This is the only detailed history of early astronomy available in English. Formerly published under the title History of the Planetary Systems from Thales to Kepler,
it is recognized as a masterpiece of both historical insight and scientific accuracy.
Beginning with the astronomical ideas of the ancient Egyptians, Babylonians, and pre-philosophic Greeks (Homer and Hesiod), it moves up through Thales, Anaximander, Anaximenes, Xenophanes, Parmenides, Heraclitus, Empedocles, Democritus, and other early Greek cosmologists. The Pythagoreans are considered next, with their occasionally remarkable anticipations of modernity, and then Plato’s astronomical thought. The enormously important system of concentric spheres for planets, usually associated with Eudoxus, is described in detail, followed by a discussion of Aristotle, Heraclides, and Aristarchus. The theory of epicycles — which held for almost 2,000 years — is then considered, with chapters on the dimensions of the world and the finished Ptolemaic system.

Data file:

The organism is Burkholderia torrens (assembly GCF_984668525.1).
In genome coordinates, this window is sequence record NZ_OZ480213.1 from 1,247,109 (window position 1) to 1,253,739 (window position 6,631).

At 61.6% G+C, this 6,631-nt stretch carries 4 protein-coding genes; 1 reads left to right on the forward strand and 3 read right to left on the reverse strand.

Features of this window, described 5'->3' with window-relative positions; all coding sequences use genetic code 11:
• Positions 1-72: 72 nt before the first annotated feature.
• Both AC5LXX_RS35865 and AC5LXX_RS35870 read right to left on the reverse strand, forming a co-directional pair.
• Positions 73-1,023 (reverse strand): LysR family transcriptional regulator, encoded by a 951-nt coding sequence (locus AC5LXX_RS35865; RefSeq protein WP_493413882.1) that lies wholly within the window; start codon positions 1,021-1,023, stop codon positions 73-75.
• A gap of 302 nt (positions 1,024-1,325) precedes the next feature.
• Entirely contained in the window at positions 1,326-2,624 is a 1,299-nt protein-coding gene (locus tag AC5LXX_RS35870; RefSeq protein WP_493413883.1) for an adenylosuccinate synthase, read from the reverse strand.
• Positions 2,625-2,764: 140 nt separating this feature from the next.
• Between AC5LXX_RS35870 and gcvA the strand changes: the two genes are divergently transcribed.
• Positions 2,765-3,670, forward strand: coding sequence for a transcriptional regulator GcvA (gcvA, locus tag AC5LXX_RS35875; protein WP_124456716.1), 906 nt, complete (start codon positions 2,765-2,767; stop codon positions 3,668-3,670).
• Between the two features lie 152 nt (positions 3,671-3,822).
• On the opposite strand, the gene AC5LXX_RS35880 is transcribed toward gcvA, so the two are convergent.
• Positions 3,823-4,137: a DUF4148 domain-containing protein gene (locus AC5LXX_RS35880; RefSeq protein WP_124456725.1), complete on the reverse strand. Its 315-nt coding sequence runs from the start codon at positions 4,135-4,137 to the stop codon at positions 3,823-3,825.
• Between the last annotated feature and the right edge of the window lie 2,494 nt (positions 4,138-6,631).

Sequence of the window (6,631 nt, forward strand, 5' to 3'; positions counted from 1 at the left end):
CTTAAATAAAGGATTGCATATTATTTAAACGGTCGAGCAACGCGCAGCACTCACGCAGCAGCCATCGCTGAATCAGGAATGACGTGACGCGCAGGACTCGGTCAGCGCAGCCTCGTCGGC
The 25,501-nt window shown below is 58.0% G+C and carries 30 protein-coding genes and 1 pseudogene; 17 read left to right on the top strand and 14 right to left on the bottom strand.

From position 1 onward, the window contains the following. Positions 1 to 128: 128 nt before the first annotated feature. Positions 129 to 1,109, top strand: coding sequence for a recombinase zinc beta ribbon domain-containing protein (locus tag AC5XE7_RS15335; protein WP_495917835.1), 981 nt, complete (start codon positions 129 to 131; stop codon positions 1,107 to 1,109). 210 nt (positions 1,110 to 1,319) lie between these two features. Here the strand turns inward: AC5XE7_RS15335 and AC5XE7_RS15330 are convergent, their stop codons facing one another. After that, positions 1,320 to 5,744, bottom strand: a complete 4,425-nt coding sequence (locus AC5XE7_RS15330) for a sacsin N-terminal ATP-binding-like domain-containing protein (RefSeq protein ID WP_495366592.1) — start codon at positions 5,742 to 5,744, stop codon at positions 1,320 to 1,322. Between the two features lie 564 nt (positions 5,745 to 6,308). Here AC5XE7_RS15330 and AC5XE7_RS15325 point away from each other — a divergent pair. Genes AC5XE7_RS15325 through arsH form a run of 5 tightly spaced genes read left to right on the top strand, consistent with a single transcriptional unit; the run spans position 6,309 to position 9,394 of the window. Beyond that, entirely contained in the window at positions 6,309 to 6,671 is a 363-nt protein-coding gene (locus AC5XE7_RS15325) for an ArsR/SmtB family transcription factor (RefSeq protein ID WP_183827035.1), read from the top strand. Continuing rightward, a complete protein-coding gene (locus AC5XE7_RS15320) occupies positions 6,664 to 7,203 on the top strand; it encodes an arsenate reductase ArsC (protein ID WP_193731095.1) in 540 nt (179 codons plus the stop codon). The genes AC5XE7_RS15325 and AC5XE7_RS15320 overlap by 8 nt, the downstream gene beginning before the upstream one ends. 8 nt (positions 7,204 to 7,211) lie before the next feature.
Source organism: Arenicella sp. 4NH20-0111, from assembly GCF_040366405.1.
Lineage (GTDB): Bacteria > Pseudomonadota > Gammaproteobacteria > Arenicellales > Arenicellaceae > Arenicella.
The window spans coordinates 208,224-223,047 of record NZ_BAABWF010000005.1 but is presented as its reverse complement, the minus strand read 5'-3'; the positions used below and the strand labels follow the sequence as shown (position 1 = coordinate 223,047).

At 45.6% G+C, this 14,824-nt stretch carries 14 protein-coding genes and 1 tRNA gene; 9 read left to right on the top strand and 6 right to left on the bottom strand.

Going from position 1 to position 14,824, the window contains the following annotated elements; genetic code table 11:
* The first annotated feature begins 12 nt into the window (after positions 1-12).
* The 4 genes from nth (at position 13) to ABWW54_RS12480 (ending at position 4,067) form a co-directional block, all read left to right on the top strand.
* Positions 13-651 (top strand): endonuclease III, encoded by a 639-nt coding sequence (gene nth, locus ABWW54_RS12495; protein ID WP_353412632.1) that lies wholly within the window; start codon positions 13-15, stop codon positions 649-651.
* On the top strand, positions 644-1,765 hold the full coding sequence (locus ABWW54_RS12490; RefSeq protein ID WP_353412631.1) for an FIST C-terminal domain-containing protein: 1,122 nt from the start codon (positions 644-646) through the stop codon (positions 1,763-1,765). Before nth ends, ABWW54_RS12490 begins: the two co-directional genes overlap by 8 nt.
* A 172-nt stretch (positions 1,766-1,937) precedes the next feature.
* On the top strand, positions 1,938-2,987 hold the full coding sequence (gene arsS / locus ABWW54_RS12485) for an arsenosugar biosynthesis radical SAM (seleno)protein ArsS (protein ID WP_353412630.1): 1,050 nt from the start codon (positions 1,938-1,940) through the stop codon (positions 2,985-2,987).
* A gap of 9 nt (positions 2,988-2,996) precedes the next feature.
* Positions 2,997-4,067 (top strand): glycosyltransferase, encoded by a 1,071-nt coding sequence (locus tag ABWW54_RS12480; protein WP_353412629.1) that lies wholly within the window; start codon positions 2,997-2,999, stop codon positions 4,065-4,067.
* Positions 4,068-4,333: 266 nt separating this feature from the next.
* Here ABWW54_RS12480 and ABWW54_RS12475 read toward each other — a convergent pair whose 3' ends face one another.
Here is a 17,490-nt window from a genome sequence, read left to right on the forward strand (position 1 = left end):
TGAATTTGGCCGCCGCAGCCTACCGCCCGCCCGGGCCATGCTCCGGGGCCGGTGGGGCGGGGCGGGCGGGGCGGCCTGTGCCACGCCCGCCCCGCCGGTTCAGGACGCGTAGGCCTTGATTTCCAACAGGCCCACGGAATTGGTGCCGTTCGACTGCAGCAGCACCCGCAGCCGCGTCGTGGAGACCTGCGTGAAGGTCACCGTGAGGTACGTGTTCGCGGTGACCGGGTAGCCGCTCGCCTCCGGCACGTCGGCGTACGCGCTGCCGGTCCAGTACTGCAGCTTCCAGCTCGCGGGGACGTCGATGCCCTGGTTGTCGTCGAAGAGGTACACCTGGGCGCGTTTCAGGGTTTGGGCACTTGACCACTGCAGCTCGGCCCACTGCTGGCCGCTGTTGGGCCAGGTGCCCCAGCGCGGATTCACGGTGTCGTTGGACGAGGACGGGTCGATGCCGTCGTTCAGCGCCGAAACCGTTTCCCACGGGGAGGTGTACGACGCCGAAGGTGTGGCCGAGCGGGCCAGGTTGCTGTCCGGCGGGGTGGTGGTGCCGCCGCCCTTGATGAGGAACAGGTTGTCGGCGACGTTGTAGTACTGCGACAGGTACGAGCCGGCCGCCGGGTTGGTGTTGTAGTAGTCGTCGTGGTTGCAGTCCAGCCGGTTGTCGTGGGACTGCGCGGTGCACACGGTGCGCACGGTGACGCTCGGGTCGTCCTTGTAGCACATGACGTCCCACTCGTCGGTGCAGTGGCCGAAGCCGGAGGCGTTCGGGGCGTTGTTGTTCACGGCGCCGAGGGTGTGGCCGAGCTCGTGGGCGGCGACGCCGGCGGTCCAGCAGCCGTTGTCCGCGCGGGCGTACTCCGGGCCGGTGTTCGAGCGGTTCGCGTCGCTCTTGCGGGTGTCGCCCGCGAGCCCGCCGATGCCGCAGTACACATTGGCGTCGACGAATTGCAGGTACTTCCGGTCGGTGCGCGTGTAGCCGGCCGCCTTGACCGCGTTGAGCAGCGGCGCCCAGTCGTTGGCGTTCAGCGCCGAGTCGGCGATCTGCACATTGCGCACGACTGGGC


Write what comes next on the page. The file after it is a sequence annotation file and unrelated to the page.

Medieval European and Islamic cosmologies are then described in detail. Nicolas of Cusa, Regiomontanus, Calcagnini, and other transitional figures from the Middle Ages to the Renaissance are then followed by detailed chapters on Copernicus, Tycho Brahe, and Kepler.
“Standard reference on Greek astronomy and the Copernican revolution.” — Sky and Telescope.
“A classical book in the field of the history of astronomy.”— Philosophy and Science.
Reprint of History of the Planetary Systems from Thales to Kepler.
|Availability||Out of Stock|
|Author/Editor||J. L. E. Dreyer|
|Dimensions||5 x 8|